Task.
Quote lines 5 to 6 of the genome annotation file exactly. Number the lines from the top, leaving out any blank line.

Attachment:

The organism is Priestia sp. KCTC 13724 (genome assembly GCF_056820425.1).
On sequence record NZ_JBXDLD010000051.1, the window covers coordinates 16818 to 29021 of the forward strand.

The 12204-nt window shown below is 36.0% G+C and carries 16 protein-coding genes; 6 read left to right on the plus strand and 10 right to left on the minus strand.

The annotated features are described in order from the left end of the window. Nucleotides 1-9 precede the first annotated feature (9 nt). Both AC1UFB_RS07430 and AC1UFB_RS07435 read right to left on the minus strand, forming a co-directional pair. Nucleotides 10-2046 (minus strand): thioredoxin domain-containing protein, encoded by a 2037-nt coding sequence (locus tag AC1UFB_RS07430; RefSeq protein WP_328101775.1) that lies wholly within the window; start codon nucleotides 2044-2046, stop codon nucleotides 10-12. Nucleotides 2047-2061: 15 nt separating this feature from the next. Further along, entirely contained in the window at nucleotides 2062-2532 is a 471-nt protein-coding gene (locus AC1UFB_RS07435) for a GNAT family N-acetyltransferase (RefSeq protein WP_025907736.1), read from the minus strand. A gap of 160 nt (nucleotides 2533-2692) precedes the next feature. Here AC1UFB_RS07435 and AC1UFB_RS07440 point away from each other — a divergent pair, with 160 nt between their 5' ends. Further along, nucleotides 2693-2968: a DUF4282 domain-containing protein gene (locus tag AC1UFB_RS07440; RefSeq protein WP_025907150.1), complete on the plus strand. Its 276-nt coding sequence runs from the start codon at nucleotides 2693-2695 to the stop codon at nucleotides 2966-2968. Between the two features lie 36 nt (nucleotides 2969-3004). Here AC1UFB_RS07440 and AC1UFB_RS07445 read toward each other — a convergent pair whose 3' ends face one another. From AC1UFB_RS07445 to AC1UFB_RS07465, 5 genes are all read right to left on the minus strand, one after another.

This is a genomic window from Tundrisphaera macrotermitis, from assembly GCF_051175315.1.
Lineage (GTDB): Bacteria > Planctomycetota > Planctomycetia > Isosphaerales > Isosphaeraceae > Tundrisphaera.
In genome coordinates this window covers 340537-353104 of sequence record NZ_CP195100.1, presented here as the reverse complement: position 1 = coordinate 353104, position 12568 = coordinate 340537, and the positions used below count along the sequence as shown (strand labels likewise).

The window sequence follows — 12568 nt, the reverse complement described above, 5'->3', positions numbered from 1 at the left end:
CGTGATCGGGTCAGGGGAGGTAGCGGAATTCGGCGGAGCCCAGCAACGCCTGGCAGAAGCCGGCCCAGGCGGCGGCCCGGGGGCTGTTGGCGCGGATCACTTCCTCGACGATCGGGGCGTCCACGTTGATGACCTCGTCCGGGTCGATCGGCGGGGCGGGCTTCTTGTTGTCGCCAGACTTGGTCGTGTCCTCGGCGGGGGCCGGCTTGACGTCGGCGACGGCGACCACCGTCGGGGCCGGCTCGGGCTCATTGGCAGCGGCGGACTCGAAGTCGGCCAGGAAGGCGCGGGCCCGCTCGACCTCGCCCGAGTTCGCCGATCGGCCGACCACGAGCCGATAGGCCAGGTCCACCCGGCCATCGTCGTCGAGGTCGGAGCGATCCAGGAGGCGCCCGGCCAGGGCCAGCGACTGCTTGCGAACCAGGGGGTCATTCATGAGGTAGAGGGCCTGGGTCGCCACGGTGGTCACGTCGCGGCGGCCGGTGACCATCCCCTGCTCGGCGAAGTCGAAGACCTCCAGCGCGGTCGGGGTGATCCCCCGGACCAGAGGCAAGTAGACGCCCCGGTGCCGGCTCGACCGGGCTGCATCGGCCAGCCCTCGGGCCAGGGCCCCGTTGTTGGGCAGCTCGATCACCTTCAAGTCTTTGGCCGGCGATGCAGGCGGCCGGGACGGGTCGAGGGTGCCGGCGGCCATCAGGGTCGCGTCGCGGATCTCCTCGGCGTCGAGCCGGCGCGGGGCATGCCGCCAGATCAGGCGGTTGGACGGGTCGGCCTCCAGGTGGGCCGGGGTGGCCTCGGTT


This is a genomic window from Tundrisphaera macrotermitis, from assembly GCF_051175315.1.
Lineage (GTDB): Bacteria > Planctomycetota > Planctomycetia > Isosphaerales > Isosphaeraceae > Tundrisphaera.